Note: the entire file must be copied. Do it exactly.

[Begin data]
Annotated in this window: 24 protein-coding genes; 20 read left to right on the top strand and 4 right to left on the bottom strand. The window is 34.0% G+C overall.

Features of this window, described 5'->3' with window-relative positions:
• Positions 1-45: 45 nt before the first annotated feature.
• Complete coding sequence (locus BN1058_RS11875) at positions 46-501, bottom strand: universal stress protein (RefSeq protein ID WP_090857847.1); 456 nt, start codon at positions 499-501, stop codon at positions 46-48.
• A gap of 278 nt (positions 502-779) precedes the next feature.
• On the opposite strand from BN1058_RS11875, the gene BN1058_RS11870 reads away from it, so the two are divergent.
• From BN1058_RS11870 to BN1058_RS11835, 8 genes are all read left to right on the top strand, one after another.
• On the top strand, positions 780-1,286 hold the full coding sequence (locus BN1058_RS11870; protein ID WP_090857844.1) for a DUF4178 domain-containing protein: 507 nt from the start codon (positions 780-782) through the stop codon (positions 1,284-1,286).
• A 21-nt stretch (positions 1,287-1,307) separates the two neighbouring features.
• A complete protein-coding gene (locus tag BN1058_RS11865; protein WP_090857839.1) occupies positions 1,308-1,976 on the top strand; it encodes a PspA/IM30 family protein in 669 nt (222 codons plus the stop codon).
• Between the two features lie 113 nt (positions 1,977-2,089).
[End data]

Annotated in this window: 24 protein-coding genes; 20 read left to right on the top strand and 4 right to left on the bottom strand. The window is 34.0% G+C overall.

Features of this window, described 5'->3' with window-relative positions:
• Positions 1-45: 45 nt before the first annotated feature.
• Complete coding sequence (locus BN1058_RS11875) at positions 46-501, bottom strand: universal stress protein (RefSeq protein ID WP_090857847.1); 456 nt, start codon at positions 499-501, stop codon at positions 46-48.
• A gap of 278 nt (positions 502-779) precedes the next feature.
• On the opposite strand from BN1058_RS11875, the gene BN1058_RS11870 reads away from it, so the two are divergent.
• From BN1058_RS11870 to BN1058_RS11835, 8 genes are all read left to right on the top strand, one after another.
• On the top strand, positions 780-1,286 hold the full coding sequence (locus BN1058_RS11870; protein ID WP_090857844.1) for a DUF4178 domain-containing protein: 507 nt from the start codon (positions 780-782) through the stop codon (positions 1,284-1,286).
• A 21-nt stretch (positions 1,287-1,307) separates the two neighbouring features.
• A complete protein-coding gene (locus tag BN1058_RS11865; protein WP_090857839.1) occupies positions 1,308-1,976 on the top strand; it encodes a PspA/IM30 family protein in 669 nt (222 codons plus the stop codon).
• Between the two features lie 113 nt (positions 1,977-2,089).